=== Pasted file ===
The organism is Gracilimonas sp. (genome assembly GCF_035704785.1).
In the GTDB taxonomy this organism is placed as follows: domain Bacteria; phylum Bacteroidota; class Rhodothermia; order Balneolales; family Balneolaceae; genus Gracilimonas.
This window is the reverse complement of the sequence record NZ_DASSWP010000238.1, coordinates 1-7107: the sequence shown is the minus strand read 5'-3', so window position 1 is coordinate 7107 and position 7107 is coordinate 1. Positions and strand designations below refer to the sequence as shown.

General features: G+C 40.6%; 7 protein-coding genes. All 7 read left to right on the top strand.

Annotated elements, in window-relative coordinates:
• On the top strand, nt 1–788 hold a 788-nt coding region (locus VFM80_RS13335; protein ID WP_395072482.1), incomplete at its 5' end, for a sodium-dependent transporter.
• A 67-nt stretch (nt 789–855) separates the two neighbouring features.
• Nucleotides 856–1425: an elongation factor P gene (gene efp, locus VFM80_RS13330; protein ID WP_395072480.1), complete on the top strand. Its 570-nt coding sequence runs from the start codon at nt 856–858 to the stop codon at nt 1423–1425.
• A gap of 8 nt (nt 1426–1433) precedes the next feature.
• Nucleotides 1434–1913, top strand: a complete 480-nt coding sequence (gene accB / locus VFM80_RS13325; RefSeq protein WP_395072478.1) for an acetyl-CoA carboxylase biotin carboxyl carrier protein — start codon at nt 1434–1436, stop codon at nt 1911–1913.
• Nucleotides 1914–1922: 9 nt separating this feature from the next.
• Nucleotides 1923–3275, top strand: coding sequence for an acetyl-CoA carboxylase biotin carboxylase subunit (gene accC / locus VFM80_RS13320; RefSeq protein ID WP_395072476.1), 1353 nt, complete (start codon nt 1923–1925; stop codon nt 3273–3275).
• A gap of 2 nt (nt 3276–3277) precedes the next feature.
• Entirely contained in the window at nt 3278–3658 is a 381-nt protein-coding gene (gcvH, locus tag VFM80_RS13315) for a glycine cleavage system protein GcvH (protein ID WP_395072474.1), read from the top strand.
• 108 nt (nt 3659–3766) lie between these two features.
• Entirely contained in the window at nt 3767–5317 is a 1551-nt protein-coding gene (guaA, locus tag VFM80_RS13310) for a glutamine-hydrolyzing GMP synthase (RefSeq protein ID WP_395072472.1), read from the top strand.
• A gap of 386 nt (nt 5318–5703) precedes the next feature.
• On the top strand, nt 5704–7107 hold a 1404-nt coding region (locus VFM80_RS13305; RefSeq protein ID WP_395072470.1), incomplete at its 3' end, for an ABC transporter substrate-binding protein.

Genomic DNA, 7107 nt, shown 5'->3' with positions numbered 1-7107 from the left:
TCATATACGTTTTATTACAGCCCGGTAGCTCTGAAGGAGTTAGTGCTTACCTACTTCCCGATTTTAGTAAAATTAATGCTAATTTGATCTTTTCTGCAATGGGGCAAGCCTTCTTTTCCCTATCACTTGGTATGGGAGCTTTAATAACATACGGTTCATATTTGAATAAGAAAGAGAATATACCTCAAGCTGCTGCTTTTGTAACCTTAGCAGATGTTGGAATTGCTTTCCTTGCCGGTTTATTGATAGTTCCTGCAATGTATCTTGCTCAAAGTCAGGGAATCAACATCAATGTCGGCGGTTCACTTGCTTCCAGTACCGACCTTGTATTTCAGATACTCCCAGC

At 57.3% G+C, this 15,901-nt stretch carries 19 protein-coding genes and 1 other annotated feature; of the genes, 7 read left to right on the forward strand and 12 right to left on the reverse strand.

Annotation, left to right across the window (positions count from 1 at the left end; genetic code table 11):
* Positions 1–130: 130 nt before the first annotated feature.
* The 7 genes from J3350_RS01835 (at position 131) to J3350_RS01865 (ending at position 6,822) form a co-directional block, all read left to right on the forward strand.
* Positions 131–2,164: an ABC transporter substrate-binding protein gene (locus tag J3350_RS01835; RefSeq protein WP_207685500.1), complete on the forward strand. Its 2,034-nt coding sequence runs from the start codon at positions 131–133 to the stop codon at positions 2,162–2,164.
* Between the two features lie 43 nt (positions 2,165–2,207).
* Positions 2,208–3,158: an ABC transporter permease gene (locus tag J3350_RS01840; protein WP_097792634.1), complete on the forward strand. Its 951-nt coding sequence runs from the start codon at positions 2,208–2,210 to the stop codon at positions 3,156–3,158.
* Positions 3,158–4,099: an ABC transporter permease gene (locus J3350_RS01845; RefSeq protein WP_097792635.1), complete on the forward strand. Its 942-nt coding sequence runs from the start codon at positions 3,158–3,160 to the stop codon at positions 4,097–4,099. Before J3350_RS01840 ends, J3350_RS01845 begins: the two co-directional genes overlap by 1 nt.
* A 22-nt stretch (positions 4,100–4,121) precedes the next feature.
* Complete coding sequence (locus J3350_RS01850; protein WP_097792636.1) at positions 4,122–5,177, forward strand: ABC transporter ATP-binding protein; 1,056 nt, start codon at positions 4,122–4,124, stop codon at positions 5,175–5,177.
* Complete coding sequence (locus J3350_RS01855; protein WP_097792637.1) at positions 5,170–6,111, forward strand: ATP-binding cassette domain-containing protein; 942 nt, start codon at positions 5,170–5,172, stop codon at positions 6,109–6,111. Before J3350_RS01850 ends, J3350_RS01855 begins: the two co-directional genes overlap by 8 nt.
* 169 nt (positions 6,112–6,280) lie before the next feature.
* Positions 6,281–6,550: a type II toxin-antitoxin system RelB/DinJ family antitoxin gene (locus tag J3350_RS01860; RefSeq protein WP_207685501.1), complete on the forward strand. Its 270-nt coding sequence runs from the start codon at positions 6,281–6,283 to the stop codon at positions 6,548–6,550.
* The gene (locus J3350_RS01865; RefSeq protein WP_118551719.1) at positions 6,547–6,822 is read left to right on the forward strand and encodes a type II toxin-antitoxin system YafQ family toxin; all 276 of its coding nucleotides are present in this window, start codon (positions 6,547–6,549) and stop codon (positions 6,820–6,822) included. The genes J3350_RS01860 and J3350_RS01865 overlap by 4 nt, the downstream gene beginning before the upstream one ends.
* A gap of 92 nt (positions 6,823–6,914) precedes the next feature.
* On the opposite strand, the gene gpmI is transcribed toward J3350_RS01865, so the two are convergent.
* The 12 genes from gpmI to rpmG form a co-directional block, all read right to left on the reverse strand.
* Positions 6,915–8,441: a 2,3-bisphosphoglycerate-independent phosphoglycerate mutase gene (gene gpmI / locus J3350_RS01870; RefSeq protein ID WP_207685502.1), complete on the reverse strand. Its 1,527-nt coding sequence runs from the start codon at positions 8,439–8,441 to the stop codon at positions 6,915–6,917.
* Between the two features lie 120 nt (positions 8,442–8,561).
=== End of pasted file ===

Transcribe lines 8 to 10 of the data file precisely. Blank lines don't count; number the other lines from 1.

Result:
• Nucleotides 856–1425: an elongation factor P gene (gene efp, locus VFM80_RS13330; protein ID WP_395072480.1), complete on the top strand. Its 570-nt coding sequence runs from the start codon at nt 856–858 to the stop codon at nt 1423–1425.
• A gap of 8 nt (nt 1426–1433) precedes the next feature.
• Nucleotides 1434–1913, top strand: a complete 480-nt coding sequence (gene accB / locus VFM80_RS13325; RefSeq protein WP_395072478.1) for an acetyl-CoA carboxylase biotin carboxyl carrier protein — start codon at nt 1434–1436, stop codon at nt 1911–1913.